# How to write multi-part definitions in LaTeX

This post explains how to typeset multi-part definitions in LaTeX.

The absolute value function is a simple example of a two-part definition.

The Möbius function is a more complicated example of a three-part definition.

Here’s how you could write LaTeX for the absolute value definition.

|x| =
\left{
\begin{array}{ll}
x  & \mbox{if } x \geq 0 \
-x & \mbox{if } x < 0
\end{array}
\right.

The right-hand side of the equation is an array with an opening brace sized to fit on the left. Braces are special characters and so the opening brace needs to be escaped with a backslash. LaTeX requires a right for every left but the dot in right. says to make the matching container on the right side empty.

Since this pattern comes up fairly often, it’s handy to have a command to encapsulate it. We define twopartdef as follows.

\newcommand{\twopartdef}[4]
{
\left\{
\begin{array}{ll}
#1 & \mbox{if } #2 \
#3 & \mbox{if } #4
\end{array}
\right.
}

Then we could call it as follows:

|x| = \twopartdef { x } {x \geq 0} {-x} {x < 0}

The command threepartdef is very similar to twopartdef.

\newcommand{\threepartdef}[6]
{
\left\{
\begin{array}{lll}
#1 & \mbox{if } #2 \
#3 & \mbox{if } #4 \
#5 & \mbox{if } #6
\end{array}
\right.
}

You could call threepartdef for the Möbius function as follows.

mu(n) = \threepartdef
{1}      {n=1}
{0}      {a^2 ,|, n \mbox{ for some } a > 1}
{(-1)^r} {n \mbox{ has } r \mbox{ distinct prime factors}}

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###### 15 comments on “How to write multi-part definitions in LaTeX”
1. gappy says:

John,
This functionality is provided natively by LaTeX in the “cases” environment. It’s described in the LaTeX Companion (sec. 8.4.1).

Example:

|x| =
begin{cases}
x & text{if } x geq 0 \
-x & text{if } x < 0
end{cases}

(Editors note: To use the “cases” environment, add usepackage{amsmath} to the preamble. — JC)

2. John says:

Thanks. I didn’t know that.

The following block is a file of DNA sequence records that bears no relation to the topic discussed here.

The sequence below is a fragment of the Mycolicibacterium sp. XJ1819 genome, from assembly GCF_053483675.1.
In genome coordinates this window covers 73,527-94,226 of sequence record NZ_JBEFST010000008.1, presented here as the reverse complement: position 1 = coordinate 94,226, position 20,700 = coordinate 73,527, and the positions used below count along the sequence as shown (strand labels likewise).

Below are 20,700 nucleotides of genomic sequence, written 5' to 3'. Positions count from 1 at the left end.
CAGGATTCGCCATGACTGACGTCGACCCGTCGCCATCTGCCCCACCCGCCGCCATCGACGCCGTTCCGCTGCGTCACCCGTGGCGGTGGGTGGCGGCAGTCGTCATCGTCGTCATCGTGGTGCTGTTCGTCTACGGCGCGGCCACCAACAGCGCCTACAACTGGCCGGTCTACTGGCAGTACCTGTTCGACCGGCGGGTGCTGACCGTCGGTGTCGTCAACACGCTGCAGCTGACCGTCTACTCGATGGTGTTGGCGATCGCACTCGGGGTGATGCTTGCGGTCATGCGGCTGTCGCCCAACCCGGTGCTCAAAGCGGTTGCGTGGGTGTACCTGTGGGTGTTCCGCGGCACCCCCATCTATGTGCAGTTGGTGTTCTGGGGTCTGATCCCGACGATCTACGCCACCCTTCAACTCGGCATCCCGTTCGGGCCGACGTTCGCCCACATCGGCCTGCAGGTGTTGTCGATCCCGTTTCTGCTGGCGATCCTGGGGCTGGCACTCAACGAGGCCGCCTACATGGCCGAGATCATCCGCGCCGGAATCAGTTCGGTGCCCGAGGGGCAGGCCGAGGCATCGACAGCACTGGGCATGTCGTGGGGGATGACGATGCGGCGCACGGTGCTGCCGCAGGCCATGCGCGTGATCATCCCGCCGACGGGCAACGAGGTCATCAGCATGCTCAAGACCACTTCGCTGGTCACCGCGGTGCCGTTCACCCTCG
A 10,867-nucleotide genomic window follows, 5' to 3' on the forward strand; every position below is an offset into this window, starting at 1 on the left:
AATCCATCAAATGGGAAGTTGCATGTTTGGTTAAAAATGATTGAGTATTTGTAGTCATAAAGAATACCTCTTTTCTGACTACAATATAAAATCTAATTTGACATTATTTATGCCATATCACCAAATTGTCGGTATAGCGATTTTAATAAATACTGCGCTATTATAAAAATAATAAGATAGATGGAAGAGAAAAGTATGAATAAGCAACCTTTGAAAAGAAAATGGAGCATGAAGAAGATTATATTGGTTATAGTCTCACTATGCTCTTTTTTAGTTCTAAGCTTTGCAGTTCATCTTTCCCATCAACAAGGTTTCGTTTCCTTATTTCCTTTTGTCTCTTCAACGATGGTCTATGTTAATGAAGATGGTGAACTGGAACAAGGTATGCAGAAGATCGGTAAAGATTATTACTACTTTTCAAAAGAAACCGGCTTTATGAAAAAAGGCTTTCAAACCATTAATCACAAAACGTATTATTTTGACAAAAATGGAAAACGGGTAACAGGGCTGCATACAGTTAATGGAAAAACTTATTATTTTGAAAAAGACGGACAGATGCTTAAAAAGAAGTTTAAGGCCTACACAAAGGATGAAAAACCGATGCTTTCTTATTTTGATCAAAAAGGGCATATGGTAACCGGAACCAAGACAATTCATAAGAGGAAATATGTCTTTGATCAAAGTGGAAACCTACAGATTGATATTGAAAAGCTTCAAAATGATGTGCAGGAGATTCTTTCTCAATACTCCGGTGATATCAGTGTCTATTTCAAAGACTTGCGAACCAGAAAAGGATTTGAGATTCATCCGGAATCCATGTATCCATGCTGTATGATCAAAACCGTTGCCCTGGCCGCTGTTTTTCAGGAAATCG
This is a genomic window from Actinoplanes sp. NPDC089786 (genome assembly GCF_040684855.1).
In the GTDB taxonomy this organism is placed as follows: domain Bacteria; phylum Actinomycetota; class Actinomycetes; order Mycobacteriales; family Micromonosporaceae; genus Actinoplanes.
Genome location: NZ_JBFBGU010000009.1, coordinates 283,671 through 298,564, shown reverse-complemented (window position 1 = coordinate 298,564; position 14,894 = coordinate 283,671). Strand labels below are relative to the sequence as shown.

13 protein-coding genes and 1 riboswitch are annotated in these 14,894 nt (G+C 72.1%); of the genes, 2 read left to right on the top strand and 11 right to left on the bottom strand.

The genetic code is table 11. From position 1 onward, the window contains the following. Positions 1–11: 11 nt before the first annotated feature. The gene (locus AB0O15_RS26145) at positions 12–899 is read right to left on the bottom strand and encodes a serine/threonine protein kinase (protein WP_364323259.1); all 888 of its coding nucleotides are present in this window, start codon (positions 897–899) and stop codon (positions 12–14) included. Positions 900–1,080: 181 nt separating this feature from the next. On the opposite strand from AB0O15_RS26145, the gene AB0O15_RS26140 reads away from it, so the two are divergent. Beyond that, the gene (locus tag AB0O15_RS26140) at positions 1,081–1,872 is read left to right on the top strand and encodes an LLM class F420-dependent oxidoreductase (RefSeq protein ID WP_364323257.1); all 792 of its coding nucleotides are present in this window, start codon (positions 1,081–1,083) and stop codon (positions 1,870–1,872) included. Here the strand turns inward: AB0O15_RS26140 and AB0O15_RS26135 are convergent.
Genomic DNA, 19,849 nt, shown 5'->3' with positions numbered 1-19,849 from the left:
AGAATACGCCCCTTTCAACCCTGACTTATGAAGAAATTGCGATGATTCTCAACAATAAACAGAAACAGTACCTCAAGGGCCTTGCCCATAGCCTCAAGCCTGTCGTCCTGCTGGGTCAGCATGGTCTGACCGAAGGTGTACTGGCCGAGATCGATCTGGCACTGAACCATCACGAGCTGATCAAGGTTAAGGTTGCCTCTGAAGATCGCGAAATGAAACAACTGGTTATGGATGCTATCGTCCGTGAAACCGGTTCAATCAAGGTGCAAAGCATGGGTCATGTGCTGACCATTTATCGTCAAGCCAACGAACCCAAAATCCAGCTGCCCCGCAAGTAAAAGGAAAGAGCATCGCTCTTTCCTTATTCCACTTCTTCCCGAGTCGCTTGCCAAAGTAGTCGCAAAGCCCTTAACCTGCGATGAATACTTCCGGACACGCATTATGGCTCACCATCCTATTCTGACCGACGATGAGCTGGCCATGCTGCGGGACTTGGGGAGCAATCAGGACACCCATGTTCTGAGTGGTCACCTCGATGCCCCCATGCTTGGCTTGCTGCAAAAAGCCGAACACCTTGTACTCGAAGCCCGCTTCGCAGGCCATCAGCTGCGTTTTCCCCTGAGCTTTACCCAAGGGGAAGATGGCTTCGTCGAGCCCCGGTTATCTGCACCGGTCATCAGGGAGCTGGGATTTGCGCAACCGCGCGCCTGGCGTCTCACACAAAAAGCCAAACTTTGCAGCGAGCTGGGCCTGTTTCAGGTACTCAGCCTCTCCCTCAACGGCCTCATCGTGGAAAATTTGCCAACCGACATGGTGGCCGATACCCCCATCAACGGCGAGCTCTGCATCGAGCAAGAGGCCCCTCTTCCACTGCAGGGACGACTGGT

The “cases” environment wasn’t part of LaTeX when I learned it, back before version 2e. Back in my day …

3. I also hacked something similar for a recent paper of mine. I also did not know about the cases environment, though I’m a long time LaTeX user.

4. Alasdair says:

If you’re using LaTeX for maths (which you are!) then you should automatically also use the amsmath package, which contains many many commands for different sorts of displayed equations, of which cases is one. Not all of amsmath is part of standard LaTeX.

5. Stefan says:

The cases environment will be a bit higher than the array environment, you could see if you would compare the examples above, because there’s a fixed arraystretch of 1.2 internally. It may be ok, but if you want to stretch it less or more according to the content here’s a possibility, amsmath: cases and arraystretch.

6. Lilian says:

Hello, it is nice the amsmath contains several math functions, but for multi-part fuctions, I actually prefer John’s solution. You have to type less than using “case”.

7. Vita says:

Lilian, you can use John’s solution (i. e. defining a custom command) with cases as well

8. Ibrahim says:

How do I generate a numbered “Definition” environment that has multiple options in LaTeX? For example:

Definition 1.2 (Mathematics)
: is the study of patterns and structures.
: is the manipulation of numbers.

9. Vivek says:

10. Derik Evangelista says:

Thank you! Very usefull.

11. Patrick Goetz says:

One tiny bug fix to the original solution. The use of mbox in this context doesn’t make sense — use text{} instead:

|x| =
left{
begin{array}{ll}
x & text{if } x geq 0 \
-x & text{if } x < 0
end{array}
right.

12. Patrick Goetz says:

Addendum: just realized that text is part of the amsmath package, so you need to have this loaded for text to work. However, as far as I can tell, everyone should be using amsmath, at this point anyway (but at least now I understand why the original recipe used mbox instead).

13. Alex Chan says:

You can also use the dcases package (loaded with mathtools) if you want the vertical spacing of your environment to stretch accordingly (for example, if you had displayed fractions on one line).

The mathtools package has quite a few environments in a similar vein for handling cases well, such as rcases (the brace goes on the right) and dcases* (where the right hand text is typeset in the document’s roman font, not as maths).

Package documentation: http://mirror.math.ku.edu/tex-archive/macros/latex/contrib/mh/mathtools.pdf

14. Abdoulaye says:

I think there is a typo in the code using array, we should put ‘\left\{‘ instead of ‘\left{‘ which was causing error in my code…

15. John says:

Thanks. I recently upgraded my blog and lost some backslash characters in the process. I added back in the backslashes manually and I missed a few.